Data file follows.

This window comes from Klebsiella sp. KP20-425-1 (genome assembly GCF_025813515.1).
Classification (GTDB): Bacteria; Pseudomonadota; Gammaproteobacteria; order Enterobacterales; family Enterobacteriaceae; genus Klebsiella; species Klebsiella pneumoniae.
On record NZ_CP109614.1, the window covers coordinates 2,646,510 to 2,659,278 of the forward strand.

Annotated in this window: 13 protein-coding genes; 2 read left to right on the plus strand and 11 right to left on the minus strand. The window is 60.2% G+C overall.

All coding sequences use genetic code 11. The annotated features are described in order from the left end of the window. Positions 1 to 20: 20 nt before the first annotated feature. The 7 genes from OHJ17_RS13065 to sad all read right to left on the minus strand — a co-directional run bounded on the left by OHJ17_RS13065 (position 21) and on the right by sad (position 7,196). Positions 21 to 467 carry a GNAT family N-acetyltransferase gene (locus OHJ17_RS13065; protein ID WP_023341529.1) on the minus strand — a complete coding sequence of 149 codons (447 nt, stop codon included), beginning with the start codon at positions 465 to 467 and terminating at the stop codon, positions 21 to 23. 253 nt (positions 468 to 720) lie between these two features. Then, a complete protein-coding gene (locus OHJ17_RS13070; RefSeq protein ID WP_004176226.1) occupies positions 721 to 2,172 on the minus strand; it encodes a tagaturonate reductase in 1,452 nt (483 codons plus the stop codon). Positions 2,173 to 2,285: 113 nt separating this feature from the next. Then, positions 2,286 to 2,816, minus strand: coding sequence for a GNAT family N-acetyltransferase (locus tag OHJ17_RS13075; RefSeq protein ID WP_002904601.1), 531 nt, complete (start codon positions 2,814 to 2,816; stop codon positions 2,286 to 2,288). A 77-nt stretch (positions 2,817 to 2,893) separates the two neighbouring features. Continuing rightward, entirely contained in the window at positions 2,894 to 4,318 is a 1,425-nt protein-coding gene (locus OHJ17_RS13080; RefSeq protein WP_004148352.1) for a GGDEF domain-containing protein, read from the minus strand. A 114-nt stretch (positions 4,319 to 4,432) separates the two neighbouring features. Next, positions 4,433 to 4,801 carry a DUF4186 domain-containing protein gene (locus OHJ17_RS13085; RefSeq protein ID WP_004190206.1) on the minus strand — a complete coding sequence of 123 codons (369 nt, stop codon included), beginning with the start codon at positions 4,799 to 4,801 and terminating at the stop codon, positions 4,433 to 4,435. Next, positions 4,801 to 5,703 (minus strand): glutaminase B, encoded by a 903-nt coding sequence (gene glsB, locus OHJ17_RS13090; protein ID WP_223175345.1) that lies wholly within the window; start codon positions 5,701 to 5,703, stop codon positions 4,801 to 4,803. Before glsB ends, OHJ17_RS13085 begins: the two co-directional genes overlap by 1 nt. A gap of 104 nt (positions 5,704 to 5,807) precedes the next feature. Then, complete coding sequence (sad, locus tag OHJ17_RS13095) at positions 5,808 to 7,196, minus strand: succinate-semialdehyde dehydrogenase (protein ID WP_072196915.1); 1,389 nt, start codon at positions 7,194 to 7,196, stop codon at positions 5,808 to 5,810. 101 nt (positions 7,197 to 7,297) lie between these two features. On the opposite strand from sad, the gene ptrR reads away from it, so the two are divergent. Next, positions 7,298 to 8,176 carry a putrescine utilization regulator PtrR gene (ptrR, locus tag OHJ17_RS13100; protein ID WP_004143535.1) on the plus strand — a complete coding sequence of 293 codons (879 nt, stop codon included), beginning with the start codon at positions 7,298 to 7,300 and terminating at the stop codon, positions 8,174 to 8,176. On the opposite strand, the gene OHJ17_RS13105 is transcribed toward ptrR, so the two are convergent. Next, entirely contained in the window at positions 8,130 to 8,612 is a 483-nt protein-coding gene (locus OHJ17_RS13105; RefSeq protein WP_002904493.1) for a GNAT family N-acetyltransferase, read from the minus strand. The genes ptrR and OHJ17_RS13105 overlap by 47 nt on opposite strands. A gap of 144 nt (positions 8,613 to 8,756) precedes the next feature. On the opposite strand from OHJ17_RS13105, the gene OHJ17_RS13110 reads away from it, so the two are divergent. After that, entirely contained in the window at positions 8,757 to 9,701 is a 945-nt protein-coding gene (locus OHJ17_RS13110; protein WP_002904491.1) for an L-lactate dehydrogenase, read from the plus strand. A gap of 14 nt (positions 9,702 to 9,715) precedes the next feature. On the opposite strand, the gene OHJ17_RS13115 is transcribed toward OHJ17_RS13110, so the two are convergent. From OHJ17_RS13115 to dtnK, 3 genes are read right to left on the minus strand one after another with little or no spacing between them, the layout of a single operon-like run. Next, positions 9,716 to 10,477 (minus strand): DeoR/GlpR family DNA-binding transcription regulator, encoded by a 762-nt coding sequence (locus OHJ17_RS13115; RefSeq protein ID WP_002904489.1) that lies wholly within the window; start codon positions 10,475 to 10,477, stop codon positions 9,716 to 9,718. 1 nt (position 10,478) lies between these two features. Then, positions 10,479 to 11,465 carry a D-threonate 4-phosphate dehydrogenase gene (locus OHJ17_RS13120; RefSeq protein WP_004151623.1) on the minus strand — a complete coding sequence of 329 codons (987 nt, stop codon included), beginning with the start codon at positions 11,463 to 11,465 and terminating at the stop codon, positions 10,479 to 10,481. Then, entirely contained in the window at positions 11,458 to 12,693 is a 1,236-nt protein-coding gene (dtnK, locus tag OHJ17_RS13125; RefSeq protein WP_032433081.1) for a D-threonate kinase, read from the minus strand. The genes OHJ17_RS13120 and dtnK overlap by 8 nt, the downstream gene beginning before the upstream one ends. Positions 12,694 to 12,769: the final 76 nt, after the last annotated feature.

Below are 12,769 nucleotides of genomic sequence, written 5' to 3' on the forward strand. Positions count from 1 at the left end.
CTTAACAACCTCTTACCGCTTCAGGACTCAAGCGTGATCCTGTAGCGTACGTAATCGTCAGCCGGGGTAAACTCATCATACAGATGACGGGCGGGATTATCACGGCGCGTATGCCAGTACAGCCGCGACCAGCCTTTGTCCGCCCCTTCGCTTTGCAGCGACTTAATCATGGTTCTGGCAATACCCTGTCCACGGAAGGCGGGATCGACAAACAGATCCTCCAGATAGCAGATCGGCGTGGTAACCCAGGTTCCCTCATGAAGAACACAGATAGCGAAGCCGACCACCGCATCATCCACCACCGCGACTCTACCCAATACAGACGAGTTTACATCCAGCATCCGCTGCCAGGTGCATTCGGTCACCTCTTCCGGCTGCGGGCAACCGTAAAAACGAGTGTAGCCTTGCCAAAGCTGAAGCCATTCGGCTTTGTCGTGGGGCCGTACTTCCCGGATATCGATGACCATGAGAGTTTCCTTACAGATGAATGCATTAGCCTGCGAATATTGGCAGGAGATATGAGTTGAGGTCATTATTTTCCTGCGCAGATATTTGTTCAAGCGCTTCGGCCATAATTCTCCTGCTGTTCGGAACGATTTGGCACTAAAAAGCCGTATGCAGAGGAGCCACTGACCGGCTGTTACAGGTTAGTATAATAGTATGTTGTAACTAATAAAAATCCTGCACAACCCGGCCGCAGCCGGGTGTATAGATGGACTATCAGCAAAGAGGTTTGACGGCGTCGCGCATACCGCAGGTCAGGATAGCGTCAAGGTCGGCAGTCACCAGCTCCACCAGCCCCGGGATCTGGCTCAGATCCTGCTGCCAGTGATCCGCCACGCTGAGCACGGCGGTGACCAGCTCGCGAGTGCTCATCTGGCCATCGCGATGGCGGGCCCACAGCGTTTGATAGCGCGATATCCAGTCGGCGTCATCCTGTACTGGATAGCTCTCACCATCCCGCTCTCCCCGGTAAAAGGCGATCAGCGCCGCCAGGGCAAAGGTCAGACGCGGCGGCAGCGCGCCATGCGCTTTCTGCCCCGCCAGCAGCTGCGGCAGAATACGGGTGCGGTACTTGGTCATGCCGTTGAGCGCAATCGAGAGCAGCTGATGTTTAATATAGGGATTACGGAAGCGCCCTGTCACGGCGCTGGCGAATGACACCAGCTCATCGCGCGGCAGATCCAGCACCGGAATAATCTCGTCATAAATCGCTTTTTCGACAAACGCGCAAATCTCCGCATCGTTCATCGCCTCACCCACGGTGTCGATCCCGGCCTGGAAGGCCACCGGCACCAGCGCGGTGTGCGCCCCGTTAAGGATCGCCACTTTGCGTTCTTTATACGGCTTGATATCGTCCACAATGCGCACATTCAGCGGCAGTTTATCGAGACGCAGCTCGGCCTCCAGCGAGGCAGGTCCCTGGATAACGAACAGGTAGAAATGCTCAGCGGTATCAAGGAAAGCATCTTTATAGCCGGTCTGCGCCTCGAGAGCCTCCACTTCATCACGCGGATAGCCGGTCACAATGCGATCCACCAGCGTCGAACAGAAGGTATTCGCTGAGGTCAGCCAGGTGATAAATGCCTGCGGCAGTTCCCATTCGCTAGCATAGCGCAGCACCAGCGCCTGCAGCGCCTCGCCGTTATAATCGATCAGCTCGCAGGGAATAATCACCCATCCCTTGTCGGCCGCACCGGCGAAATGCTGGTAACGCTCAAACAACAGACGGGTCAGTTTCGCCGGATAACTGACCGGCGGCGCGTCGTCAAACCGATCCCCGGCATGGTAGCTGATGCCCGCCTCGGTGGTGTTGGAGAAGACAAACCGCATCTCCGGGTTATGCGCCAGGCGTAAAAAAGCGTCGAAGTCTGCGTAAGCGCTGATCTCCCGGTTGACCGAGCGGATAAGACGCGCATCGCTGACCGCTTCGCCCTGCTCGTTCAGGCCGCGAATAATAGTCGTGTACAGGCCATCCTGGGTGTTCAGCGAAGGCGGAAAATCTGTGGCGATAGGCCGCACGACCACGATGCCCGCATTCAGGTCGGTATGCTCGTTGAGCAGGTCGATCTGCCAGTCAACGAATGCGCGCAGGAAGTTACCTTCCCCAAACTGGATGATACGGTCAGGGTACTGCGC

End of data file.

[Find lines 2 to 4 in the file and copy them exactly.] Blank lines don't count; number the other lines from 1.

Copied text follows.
Classification (GTDB): Bacteria; Pseudomonadota; Gammaproteobacteria; order Enterobacterales; family Enterobacteriaceae; genus Klebsiella; species Klebsiella pneumoniae.
On record NZ_CP109614.1, the window covers coordinates 2,646,510 to 2,659,278 of the forward strand.

Annotated in this window: 13 protein-coding genes; 2 read left to right on the plus strand and 11 right to left on the minus strand. The window is 60.2% G+C overall.